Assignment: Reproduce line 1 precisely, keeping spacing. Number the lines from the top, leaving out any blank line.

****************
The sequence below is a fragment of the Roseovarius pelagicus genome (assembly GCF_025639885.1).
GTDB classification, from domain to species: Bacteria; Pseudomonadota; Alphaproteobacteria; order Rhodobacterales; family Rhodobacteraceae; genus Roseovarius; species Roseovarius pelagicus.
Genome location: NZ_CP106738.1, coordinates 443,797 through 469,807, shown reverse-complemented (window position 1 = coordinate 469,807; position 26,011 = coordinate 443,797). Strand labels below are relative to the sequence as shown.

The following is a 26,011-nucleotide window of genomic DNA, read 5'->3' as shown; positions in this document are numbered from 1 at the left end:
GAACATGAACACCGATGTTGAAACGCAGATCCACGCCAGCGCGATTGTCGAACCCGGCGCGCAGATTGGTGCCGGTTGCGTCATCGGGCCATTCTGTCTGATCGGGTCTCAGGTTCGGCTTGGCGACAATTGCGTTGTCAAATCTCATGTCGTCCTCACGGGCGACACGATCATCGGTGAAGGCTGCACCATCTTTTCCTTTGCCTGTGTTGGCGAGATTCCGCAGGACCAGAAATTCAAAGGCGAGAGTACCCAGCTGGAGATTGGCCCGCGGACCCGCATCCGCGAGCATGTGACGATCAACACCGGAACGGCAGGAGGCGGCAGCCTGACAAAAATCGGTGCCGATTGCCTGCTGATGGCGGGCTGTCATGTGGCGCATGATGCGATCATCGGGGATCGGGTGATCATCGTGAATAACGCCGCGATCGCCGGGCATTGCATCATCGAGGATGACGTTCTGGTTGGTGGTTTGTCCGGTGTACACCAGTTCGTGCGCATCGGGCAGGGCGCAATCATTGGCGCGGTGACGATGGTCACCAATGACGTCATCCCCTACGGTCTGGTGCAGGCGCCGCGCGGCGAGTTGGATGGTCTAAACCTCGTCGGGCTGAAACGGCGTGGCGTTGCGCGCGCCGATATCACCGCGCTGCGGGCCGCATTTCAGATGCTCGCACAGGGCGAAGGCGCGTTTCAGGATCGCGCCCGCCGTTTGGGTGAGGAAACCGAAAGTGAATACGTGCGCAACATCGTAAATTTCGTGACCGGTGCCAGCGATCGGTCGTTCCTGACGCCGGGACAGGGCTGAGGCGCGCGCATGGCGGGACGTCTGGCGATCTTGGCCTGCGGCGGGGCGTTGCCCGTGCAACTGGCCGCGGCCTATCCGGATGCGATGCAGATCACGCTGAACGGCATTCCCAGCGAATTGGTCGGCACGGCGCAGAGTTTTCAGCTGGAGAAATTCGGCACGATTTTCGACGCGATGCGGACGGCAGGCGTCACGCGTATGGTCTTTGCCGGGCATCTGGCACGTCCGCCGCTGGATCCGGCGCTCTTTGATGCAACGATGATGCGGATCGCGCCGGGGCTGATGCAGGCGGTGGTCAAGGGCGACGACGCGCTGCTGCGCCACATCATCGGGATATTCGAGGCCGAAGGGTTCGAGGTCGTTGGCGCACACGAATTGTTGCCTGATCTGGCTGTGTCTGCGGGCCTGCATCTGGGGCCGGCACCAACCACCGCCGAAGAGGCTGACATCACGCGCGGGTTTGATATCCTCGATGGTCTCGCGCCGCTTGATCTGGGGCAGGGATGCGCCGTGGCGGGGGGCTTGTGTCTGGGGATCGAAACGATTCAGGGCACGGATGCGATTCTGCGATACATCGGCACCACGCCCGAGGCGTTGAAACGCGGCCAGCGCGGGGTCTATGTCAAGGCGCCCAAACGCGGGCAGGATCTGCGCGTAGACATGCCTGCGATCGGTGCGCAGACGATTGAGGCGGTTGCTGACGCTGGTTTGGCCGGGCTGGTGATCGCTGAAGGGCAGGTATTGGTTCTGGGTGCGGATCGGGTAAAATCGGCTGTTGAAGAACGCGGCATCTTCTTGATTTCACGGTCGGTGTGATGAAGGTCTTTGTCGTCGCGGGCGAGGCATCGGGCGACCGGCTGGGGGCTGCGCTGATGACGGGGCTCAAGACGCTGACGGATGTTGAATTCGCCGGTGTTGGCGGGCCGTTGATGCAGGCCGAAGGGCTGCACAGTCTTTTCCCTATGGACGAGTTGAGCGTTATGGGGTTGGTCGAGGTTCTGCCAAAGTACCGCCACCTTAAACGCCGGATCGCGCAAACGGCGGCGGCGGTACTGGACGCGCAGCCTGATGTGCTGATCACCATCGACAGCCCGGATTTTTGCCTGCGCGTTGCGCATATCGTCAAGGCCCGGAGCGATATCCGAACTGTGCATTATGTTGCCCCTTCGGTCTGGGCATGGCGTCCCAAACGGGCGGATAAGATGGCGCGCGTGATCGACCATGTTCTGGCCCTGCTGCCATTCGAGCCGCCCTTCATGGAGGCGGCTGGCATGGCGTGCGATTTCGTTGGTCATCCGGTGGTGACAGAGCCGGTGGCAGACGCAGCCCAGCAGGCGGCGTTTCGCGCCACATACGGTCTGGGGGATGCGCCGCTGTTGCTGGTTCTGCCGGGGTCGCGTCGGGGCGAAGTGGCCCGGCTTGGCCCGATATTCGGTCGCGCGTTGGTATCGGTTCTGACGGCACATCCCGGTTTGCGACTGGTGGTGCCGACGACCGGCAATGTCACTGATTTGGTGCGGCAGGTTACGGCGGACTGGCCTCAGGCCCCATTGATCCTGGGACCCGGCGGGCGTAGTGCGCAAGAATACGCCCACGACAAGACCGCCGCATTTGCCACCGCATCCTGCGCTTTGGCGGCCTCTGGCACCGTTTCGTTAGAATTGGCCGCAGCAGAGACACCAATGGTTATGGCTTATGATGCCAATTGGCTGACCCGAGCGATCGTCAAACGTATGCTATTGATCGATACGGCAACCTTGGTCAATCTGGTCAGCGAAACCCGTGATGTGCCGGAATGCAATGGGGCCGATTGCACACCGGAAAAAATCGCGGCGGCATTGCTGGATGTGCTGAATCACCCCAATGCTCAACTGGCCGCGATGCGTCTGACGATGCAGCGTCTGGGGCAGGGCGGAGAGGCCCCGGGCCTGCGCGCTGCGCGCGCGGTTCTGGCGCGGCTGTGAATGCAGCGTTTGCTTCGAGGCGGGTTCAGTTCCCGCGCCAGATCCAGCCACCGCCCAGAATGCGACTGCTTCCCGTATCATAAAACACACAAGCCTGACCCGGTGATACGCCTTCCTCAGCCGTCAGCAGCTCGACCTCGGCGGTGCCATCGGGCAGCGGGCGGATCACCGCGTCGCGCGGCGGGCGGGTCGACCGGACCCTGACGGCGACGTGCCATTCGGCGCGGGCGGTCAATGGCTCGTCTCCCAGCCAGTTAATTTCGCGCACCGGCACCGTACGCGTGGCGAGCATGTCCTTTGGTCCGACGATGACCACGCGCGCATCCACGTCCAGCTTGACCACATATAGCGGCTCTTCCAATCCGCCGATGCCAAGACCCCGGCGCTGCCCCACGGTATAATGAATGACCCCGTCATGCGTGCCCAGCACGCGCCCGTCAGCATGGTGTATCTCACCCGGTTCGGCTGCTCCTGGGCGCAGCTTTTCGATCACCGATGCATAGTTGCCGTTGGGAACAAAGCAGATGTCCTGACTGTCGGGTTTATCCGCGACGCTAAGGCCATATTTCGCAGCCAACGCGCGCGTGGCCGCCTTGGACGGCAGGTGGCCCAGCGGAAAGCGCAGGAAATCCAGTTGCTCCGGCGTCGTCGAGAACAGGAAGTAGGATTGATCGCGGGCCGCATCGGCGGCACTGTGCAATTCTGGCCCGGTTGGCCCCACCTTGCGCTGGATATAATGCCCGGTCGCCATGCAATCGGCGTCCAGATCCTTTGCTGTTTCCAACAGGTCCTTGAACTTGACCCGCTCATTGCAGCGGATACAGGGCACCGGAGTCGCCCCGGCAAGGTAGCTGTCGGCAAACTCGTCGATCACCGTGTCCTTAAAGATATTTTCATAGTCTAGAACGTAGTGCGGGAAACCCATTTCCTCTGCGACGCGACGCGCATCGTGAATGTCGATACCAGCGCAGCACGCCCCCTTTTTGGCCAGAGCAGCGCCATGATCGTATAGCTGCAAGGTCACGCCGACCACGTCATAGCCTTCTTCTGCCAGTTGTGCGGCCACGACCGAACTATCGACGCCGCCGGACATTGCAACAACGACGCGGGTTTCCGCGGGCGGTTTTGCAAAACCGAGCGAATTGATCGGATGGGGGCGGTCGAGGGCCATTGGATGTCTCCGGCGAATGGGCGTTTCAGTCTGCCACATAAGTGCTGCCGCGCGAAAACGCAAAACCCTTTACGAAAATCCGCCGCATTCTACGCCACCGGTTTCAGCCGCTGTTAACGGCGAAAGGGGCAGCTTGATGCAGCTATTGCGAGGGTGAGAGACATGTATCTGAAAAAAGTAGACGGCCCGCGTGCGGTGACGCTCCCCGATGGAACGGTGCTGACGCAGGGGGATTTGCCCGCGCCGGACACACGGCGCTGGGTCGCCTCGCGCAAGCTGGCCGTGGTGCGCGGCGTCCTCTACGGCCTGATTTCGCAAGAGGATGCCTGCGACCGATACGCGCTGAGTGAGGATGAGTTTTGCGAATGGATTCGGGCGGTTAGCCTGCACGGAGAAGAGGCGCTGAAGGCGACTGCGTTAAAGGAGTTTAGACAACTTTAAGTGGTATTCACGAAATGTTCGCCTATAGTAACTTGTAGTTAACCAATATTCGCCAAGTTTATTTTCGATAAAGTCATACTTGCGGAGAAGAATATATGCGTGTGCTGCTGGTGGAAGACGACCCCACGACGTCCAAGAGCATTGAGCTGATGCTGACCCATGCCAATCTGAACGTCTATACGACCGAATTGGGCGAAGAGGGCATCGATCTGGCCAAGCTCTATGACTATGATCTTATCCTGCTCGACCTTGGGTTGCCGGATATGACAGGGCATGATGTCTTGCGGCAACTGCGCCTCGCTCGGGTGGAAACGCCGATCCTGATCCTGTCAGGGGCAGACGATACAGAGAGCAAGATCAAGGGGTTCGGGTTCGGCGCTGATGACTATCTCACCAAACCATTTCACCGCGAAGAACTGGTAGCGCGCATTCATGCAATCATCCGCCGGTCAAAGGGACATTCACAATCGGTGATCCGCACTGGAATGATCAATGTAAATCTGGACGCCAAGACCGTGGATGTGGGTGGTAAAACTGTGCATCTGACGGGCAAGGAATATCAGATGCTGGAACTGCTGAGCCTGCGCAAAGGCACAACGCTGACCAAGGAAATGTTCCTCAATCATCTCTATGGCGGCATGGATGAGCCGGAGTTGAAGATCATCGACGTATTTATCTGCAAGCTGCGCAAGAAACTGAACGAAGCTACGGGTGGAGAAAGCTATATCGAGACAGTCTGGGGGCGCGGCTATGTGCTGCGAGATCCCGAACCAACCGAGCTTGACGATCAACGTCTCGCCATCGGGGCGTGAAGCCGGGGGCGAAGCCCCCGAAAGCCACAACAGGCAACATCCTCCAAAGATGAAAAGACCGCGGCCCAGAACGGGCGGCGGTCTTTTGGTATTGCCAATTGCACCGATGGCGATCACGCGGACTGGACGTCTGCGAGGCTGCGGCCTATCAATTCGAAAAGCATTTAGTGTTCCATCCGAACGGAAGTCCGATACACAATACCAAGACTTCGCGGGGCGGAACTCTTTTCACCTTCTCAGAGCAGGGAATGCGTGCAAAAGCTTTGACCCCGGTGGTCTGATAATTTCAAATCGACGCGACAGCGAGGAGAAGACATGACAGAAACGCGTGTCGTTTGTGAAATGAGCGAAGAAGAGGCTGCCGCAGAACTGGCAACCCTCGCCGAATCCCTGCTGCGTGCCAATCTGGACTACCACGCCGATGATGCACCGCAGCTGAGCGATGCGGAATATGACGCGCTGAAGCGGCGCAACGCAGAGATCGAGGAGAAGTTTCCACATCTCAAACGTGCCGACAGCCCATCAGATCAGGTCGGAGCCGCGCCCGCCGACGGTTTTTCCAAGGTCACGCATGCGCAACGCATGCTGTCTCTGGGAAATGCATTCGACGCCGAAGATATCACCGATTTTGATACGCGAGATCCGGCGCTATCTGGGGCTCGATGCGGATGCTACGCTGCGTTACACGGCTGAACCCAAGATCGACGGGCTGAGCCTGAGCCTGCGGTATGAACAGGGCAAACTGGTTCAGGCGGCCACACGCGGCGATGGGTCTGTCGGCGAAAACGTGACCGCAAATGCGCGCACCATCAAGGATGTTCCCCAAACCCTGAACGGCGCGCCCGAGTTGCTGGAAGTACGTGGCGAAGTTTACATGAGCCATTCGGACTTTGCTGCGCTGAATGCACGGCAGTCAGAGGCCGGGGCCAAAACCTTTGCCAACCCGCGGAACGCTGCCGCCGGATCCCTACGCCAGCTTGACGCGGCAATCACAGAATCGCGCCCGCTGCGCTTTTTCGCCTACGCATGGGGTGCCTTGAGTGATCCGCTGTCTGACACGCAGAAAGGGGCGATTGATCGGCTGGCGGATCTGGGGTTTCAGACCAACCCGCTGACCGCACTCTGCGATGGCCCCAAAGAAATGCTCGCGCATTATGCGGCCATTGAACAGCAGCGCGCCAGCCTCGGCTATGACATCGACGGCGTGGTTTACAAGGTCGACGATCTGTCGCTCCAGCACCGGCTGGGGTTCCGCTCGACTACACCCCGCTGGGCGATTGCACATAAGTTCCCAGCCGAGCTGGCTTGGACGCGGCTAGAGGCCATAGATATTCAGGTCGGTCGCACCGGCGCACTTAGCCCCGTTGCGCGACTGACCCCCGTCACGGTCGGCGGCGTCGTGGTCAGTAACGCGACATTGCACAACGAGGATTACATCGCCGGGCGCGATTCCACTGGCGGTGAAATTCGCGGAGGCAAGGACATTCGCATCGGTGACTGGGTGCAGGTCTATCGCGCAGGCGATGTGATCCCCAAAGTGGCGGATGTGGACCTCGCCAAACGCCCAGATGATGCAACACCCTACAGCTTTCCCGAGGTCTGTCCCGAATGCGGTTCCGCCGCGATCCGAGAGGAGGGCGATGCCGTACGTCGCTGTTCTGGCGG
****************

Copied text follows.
The sequence below is a fragment of the Roseovarius pelagicus genome (assembly GCF_025639885.1).